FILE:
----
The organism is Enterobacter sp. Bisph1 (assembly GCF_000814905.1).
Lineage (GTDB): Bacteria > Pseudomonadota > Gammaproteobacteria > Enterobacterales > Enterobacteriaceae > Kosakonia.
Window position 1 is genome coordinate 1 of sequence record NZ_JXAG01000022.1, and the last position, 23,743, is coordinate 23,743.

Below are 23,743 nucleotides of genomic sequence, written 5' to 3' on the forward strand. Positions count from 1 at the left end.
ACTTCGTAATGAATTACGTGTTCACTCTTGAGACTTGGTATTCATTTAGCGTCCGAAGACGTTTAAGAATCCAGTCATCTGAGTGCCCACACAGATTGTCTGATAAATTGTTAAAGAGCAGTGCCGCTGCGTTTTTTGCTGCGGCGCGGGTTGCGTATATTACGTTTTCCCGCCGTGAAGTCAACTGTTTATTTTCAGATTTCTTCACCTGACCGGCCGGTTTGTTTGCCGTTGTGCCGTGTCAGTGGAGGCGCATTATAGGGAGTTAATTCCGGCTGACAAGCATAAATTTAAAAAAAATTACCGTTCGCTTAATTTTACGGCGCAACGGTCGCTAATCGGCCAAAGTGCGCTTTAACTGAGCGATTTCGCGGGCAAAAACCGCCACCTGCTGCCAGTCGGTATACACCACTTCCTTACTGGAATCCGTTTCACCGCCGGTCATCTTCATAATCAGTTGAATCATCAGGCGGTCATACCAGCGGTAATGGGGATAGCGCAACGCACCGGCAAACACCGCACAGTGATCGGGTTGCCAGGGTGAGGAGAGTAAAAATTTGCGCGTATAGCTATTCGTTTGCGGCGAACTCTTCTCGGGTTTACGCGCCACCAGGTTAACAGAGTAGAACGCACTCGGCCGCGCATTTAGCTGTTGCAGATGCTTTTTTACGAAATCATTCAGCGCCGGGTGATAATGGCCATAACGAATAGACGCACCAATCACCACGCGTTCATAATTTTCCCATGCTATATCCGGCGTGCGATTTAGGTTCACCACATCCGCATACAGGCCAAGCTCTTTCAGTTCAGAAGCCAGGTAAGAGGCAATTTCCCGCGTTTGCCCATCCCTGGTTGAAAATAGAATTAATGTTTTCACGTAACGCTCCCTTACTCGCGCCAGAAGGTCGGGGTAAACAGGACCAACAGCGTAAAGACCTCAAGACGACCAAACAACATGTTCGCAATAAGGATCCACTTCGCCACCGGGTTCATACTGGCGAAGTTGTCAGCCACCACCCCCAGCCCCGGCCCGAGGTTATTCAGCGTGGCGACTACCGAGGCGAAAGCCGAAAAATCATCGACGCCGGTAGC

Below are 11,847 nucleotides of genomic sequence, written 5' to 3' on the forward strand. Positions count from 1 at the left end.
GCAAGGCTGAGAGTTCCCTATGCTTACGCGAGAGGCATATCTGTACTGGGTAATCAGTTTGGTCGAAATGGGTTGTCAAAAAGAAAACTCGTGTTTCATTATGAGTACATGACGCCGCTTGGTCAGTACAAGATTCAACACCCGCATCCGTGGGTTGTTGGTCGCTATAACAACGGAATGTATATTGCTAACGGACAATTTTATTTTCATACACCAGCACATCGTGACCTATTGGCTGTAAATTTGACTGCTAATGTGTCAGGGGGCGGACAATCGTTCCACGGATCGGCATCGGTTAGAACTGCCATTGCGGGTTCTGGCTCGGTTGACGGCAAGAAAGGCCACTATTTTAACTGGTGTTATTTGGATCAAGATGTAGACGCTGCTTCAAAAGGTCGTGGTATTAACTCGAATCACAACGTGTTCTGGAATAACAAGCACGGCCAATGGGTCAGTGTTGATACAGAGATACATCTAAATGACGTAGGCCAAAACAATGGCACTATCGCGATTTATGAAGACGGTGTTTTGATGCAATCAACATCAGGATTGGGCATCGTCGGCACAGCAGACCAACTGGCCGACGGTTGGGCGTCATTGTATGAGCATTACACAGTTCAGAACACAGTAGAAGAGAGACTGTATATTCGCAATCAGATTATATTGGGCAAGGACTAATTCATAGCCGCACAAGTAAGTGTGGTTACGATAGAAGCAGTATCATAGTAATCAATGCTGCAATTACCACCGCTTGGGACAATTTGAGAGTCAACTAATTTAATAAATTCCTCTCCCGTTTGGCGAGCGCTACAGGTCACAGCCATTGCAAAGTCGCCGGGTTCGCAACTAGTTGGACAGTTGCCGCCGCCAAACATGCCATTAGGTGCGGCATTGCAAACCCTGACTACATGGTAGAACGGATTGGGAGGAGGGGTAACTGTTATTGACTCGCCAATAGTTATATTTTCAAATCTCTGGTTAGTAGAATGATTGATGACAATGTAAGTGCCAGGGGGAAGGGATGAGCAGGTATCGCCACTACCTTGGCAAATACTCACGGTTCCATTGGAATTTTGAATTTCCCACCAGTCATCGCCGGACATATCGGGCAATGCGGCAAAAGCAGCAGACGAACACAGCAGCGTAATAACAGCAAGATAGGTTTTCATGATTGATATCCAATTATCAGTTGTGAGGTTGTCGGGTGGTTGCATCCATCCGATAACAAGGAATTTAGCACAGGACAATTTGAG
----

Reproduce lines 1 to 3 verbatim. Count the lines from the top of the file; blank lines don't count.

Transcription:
The organism is Enterobacter sp. Bisph1 (assembly GCF_000814905.1).
Lineage (GTDB): Bacteria > Pseudomonadota > Gammaproteobacteria > Enterobacterales > Enterobacteriaceae > Kosakonia.
Window position 1 is genome coordinate 1 of sequence record NZ_JXAG01000022.1, and the last position, 23,743, is coordinate 23,743.